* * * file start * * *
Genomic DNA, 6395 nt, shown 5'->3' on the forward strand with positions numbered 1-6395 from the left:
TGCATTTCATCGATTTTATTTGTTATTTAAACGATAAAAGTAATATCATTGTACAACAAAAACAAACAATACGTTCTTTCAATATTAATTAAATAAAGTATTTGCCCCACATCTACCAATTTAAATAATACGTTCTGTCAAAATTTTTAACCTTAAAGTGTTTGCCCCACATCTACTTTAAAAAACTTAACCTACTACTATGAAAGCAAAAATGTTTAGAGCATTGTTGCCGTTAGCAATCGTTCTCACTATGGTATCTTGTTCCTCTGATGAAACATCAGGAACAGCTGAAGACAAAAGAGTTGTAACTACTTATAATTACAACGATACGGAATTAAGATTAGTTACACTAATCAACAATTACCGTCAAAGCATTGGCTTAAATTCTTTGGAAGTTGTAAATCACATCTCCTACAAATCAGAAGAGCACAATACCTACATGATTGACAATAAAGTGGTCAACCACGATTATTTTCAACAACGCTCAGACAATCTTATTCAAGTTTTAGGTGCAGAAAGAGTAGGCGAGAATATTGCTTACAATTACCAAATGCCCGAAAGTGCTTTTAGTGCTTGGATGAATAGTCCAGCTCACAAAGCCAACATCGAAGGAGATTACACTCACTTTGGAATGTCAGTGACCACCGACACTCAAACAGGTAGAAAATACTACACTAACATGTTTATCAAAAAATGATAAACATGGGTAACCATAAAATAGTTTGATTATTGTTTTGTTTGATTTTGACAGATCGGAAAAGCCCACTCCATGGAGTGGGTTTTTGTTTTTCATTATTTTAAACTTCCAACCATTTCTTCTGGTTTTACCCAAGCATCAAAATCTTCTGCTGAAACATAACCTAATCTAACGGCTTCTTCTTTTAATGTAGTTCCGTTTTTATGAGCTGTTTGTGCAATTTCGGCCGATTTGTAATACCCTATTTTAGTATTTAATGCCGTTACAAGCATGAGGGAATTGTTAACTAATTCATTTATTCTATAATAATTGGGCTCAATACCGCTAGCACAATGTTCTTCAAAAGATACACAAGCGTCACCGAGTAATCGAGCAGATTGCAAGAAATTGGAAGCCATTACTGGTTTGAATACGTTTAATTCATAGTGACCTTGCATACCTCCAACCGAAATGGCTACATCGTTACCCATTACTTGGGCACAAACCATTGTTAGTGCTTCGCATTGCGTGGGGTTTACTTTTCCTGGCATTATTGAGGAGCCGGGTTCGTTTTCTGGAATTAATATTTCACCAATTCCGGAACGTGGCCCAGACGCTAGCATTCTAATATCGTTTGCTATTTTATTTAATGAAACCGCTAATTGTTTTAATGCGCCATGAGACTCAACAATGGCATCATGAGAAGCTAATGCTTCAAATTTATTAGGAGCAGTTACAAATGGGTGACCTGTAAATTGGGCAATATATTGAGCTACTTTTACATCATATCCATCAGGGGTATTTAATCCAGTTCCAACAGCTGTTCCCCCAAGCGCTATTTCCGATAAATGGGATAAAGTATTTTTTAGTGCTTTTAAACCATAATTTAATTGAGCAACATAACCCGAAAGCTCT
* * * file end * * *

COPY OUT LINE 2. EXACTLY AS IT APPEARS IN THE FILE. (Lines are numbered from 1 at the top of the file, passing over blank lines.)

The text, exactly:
TGCATTTCATCGATTTTATTTGTTATTTAAACGATAAAAGTAATATCATTGTACAACAAAAACAAACAATACGTTCTTTCAATATTAATTAAATAAAGTATTTGCCCCACATCTACCAATTTAAATAATACGTTCTGTCAAAATTTTTAACCTTAAAGTGTTTGCCCCACATCTACTTTAAAAAACTTAACCTACTACTATGAAAGCAAAAATGTTTAGAGCATTGTTGCCGTTAGCAATCGTTCTCACTATGGTATCTTGTTCCTCTGATGAAACATCAGGAACAGCTGAAGACAAAAGAGTTGTAACTACTTATAATTACAACGATACGGAATTAAGATTAGTTACACTAATCAACAATTACCGTCAAAGCATTGGCTTAAATTCTTTGGAAGTTGTAAATCACATCTCCTACAAATCAGAAGAGCACAATACCTACATGATTGACAATAAAGTGGTCAACCACGATTATTTTCAACAACGCTCAGACAATCTTATTCAAGTTTTAGGTGCAGAAAGAGTAGGCGAGAATATTGCTTACAATTACCAAATGCCCGAAAGTGCTTTTAGTGCTTGGATGAATAGTCCAGCTCACAAAGCCAACATCGAAGGAGATTACACTCACTTTGGAATGTCAGTGACCACCGACACTCAAACAGGTAGAAAATACTACACTAACATGTTTATCAAAAAATGATAAACATGGGTAACCATAAAATAGTTTGATTATTGTTTTGTTTGATTTTGACAGATCGGAAAAGCCCACTCCATGGAGTGGGTTTTTGTTTTTCATTATTTTAAACTTCCAACCATTTCTTCTGGTTTTACCCAAGCATCAAAATCTTCTGCTGAAACATAACCTAATCTAACGGCTTCTTCTTTTAATGTAGTTCCGTTTTTATGAGCTGTTTGTGCAATTTCGGCCGATTTGTAATACCCTATTTTAGTATTTAATGCCGTTACAAGCATGAGGGAATTGTTAACTAATTCATTTATTCTATAATAATTGGGCTCAATACCGCTAGCACAATGTTCTTCAAAAGATACACAAGCGTCACCGAGTAATCGAGCAGATTGCAAGAAATTGGAAGCCATTACTGGTTTGAATACGTTTAATTCATAGTGACCTTGCATACCTCCAACCGAAATGGCTACATCGTTACCCATTACTTGGGCACAAACCATTGTTAGTGCTTCGCATTGCGTGGGGTTTACTTTTCCTGGCATTATTGAGGAGCCGGGTTCGTTTTCTGGAATTAATATTTCACCAATTCCGGAACGTGGCCCAGACGCTAGCATTCTAATATCGTTTGCTATTTTATTTAATGAAACCGCTAATTGTTTTAATGCGCCATGAGACTCAACAATGGCATCATGAGAAGCTAATGCTTCAAATTTATTAGGAGCAGTTACAAATGGGTGACCTGTAAATTGGGCAATATATTGAGCTACTTTTACATCATATCCATCAGGGGTATTTAATCCAGTTCCAACAGCTGTTCCCCCAAGCGCTATTTCCGATAAATGGGATAAAGTATTTTTTAGTGCTTTTAAACCATAATTTAATTGAGCAACATAACCCGAAAGCTCT